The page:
Pushkin’s Eugene Onegin, as is well known, is not a poem but a novel in verse. Tchaikovsky, too, gave his Onegin an unusual genre definition: not an “opera” but “lyrical scenes”. From an “encyclopaedia of Russian life” the composer selected the principal line of the plot, the one that was closest to himself as a lyrical artist. Though naming only one character in the title, Tchaikovsky subsequently went on to reveal the souls of three people to the audience: Tatiana (Act I), Lensky (Act II) and Onegin (Act III). In all three characters Tchaikovsky saw something of a reflection of his own self, and even Tatiana’s famous letter scene rhymes with an episode lifted from the life of the composer, who wrote the scene plan of the emergent opera in one night. The “lyrical scenes” were completed in 1878, having been begun in 1877, and one year earlier still Tchaikovsky had attended the opening of the Wagnerian theatre in Bayreuth. Regardless of all the anti-Wagnerian instincts of the Russian composer, his attention was also drawn to the inner “I”, the events played out in the drama being reduced to a minimum. Each elegiac breath taken by the orchestra, beginning with “Tatiana’s sequence” in the introduction, conveys the most incredibly subtle movements of the human soul. Following in Wagner’s footsteps, Tchaikovsky made use of leitmotifs – these being first and foremost neither heroes nor objects but rather emotions. And this is why Tatiana’s music sounds so natural both in the scenes with Lensky, and in the scenes with Onegin who has been transformed by love. The music historian Boris Asafiev appropriately called Eugene Onegin a “musical poem”. Tchaikovsky’s most famous opera, this is a “symphonic poem” of seven tableaux or chapters, a poem about hopes and their destruction, about love, about a happiness which “had been so possible, so close”. Eugene Onegin, performed at the historic Mariinsky Theatre, is a perfect example of the cultivation of musical and theatrical “soil” and was, in its day, awarded the State Prize of the USSR. The premiere of the production took place in 1982 at the theatre then still known as the Kirov. At the time the post of Artistic Director and Principal Conductor of the theatre was held by Yuri Temirkanov. Onegin was his child, moreover not merely with regard to the music: here the conductor also made his mark as a stage director. Being both the conductor and director of a production at the same time is a complex and demanding task, because “you have to consider what is happening in the orchestra, as well as building the production musically; like it or not, you are on the stage all the time, because each movement is something that you yourself have experienced” (from an interview with Yuri Temirkanov). The first Lensky of the legendary production, Yuri Marusin, recalled that the conductor-director personally showed the singers the plastique he desired, the gestures and the poses, creating an unbroken link between the audible and the visible, between the orchestra pit and the stage. The production was designed by Igor Ivanov, who in 1981 held the post of the theatre’s Principal Designer. Striving for historic realism, the set designer reproduced in detail Russian life in the first quarter of the 19th century. Anyone who has been to places connected with Pushkin in the Pskov Region will easily recognise the manor house with the semi-circular window and portico, as well as Onegin’s bench. The interior of Tatiana’s room is a quotation from Roman Tikhomirov’s opera film (1958). The “rich mansion in St Petersburg” in Act III recalls to mind the severe magnificence of the White Columned Hall in the Noble Assembly. And Ivanov’s set designs are far from being mere beautiful illustrations. In the final scene of Tatiana and Onegin’s explanations, behind these characters there is an immense longcase clock, indicating their principal foe – time which, once lost, knows no mercy.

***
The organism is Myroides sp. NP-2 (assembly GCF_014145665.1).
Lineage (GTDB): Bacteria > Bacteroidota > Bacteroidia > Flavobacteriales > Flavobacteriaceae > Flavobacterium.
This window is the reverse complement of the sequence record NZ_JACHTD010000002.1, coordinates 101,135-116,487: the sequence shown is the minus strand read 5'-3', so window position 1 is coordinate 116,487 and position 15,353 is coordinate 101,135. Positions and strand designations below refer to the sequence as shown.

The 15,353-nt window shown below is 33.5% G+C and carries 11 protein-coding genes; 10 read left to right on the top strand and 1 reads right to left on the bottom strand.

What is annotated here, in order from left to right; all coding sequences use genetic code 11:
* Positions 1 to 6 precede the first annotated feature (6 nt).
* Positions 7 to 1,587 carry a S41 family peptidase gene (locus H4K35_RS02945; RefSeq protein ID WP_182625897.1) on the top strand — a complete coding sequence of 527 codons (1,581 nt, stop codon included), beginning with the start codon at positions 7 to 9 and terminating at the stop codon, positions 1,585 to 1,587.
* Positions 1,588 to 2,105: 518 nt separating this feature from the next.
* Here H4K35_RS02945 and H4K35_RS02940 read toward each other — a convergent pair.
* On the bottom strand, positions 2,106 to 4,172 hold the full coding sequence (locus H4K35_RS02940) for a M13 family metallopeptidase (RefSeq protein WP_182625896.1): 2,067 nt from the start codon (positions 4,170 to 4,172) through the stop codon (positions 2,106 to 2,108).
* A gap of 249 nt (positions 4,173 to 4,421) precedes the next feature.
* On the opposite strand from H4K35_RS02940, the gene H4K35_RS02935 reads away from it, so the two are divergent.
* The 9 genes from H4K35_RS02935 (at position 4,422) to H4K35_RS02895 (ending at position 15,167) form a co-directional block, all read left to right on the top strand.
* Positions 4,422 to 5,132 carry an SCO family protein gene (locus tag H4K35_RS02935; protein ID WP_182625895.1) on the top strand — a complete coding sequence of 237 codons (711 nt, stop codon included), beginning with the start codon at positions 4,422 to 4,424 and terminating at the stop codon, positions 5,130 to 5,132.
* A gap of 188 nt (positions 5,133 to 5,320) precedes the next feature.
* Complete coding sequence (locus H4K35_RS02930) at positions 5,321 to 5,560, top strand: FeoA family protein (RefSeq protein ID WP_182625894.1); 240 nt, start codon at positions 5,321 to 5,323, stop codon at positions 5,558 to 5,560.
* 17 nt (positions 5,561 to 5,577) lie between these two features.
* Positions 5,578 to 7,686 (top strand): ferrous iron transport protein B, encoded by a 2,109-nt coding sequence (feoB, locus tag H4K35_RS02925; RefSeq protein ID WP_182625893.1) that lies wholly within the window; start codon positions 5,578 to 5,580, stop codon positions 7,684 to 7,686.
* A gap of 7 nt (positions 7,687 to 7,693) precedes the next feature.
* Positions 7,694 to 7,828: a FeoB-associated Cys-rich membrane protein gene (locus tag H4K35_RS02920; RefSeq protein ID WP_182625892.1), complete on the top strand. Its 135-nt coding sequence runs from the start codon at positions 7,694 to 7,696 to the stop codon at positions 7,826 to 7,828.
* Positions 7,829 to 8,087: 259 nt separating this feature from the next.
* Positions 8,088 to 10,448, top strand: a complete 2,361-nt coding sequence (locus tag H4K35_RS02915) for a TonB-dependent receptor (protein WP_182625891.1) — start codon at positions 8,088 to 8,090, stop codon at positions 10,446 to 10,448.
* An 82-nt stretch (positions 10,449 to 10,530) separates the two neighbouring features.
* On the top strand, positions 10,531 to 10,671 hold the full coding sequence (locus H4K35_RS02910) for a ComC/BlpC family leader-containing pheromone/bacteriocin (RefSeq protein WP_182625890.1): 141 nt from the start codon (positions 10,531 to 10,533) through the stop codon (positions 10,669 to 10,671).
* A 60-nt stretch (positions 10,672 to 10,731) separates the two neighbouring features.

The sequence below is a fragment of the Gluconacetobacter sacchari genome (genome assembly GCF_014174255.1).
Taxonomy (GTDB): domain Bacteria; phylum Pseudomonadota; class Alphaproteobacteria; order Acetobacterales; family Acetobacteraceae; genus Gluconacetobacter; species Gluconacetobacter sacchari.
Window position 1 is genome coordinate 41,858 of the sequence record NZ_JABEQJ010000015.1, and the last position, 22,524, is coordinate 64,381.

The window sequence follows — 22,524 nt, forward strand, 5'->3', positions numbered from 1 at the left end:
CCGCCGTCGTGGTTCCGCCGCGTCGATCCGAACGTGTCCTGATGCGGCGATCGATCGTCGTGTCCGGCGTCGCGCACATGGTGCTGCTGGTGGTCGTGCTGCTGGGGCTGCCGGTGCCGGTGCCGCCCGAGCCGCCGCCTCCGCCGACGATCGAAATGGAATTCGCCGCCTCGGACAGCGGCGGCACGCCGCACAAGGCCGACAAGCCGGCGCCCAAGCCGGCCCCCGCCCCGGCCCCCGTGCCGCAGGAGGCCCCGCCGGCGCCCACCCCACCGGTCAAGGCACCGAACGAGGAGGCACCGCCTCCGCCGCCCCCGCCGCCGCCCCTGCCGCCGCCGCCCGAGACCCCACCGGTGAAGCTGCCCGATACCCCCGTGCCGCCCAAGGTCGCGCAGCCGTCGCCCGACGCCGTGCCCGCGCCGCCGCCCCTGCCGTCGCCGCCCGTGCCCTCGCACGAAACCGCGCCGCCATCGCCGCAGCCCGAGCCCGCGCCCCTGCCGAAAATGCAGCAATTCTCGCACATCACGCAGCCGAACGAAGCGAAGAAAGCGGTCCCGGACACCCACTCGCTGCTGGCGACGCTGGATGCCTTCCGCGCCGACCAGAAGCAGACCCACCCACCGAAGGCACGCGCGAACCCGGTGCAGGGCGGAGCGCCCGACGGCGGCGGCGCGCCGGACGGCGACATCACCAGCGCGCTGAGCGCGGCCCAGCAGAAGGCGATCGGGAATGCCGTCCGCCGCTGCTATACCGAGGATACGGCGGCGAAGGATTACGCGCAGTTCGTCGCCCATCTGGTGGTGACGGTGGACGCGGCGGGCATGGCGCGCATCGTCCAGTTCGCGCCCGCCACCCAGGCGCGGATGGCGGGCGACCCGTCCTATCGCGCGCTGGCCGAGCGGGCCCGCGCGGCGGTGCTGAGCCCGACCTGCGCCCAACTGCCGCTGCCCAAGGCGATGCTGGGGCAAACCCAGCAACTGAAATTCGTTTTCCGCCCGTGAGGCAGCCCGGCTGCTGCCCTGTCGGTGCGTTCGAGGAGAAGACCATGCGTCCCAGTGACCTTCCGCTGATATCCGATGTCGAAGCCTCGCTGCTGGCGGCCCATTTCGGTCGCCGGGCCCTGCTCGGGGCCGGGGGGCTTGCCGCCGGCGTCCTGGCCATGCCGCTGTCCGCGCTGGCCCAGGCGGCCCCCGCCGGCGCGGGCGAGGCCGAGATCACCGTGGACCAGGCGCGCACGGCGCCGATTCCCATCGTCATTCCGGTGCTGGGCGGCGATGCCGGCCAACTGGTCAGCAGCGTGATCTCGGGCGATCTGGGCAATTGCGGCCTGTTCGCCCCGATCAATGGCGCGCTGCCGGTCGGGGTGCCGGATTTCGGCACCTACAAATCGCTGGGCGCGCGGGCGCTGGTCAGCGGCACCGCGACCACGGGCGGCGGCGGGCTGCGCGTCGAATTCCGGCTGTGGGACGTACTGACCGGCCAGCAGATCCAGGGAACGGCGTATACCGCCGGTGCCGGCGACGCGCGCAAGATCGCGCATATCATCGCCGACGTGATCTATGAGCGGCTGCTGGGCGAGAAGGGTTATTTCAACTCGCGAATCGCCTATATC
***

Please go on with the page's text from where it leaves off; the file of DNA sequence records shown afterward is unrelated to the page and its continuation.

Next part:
Natural and harmonious in all its component parts, Temirkanov’s ground-breaking Eugene Onegin not only appeals to the Russian “cultural code” – it is such masterpieces as this that shape it. Khristina Batyushina